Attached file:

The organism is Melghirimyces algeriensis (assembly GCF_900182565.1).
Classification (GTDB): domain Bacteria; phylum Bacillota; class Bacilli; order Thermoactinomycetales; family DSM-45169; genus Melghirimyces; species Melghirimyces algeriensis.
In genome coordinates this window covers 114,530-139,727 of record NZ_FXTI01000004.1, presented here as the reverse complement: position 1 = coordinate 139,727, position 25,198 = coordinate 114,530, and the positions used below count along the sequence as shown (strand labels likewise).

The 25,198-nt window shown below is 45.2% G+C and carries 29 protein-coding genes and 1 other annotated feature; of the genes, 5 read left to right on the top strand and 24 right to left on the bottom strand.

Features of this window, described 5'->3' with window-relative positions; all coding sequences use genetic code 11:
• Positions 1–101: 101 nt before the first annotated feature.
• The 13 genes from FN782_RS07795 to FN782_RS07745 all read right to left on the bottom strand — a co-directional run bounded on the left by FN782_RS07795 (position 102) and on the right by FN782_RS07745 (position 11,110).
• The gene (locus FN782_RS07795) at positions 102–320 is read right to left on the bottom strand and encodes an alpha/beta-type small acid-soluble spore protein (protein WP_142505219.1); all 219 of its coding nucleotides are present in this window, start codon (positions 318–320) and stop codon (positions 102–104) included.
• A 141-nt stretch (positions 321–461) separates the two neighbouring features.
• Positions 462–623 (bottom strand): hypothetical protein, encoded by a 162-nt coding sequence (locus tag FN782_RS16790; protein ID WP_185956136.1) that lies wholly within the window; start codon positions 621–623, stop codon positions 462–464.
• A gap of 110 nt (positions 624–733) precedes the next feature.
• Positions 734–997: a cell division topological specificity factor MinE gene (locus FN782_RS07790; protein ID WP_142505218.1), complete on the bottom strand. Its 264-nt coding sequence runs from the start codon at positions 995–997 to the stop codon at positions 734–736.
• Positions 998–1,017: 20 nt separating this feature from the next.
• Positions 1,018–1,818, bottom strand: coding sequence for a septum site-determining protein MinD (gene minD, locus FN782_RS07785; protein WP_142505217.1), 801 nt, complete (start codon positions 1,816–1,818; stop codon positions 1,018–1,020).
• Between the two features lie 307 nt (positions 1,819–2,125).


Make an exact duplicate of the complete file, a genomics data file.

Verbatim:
The organism is Melghirimyces algeriensis (assembly GCF_900182565.1).
Classification (GTDB): domain Bacteria; phylum Bacillota; class Bacilli; order Thermoactinomycetales; family DSM-45169; genus Melghirimyces; species Melghirimyces algeriensis.
In genome coordinates this window covers 114,530-139,727 of record NZ_FXTI01000004.1, presented here as the reverse complement: position 1 = coordinate 139,727, position 25,198 = coordinate 114,530, and the positions used below count along the sequence as shown (strand labels likewise).

The 25,198-nt window shown below is 45.2% G+C and carries 29 protein-coding genes and 1 other annotated feature; of the genes, 5 read left to right on the top strand and 24 right to left on the bottom strand.

Features of this window, described 5'->3' with window-relative positions; all coding sequences use genetic code 11:
• Positions 1–101: 101 nt before the first annotated feature.
• The 13 genes from FN782_RS07795 to FN782_RS07745 all read right to left on the bottom strand — a co-directional run bounded on the left by FN782_RS07795 (position 102) and on the right by FN782_RS07745 (position 11,110).
• The gene (locus FN782_RS07795) at positions 102–320 is read right to left on the bottom strand and encodes an alpha/beta-type small acid-soluble spore protein (protein WP_142505219.1); all 219 of its coding nucleotides are present in this window, start codon (positions 318–320) and stop codon (positions 102–104) included.
• A 141-nt stretch (positions 321–461) separates the two neighbouring features.
• Positions 462–623 (bottom strand): hypothetical protein, encoded by a 162-nt coding sequence (locus tag FN782_RS16790; protein ID WP_185956136.1) that lies wholly within the window; start codon positions 621–623, stop codon positions 462–464.
• A gap of 110 nt (positions 624–733) precedes the next feature.
• Positions 734–997: a cell division topological specificity factor MinE gene (locus FN782_RS07790; protein ID WP_142505218.1), complete on the bottom strand. Its 264-nt coding sequence runs from the start codon at positions 995–997 to the stop codon at positions 734–736.
• Positions 998–1,017: 20 nt separating this feature from the next.
• Positions 1,018–1,818, bottom strand: coding sequence for a septum site-determining protein MinD (gene minD, locus FN782_RS07785; protein WP_142505217.1), 801 nt, complete (start codon positions 1,816–1,818; stop codon positions 1,018–1,020).
• Between the two features lie 307 nt (positions 1,819–2,125).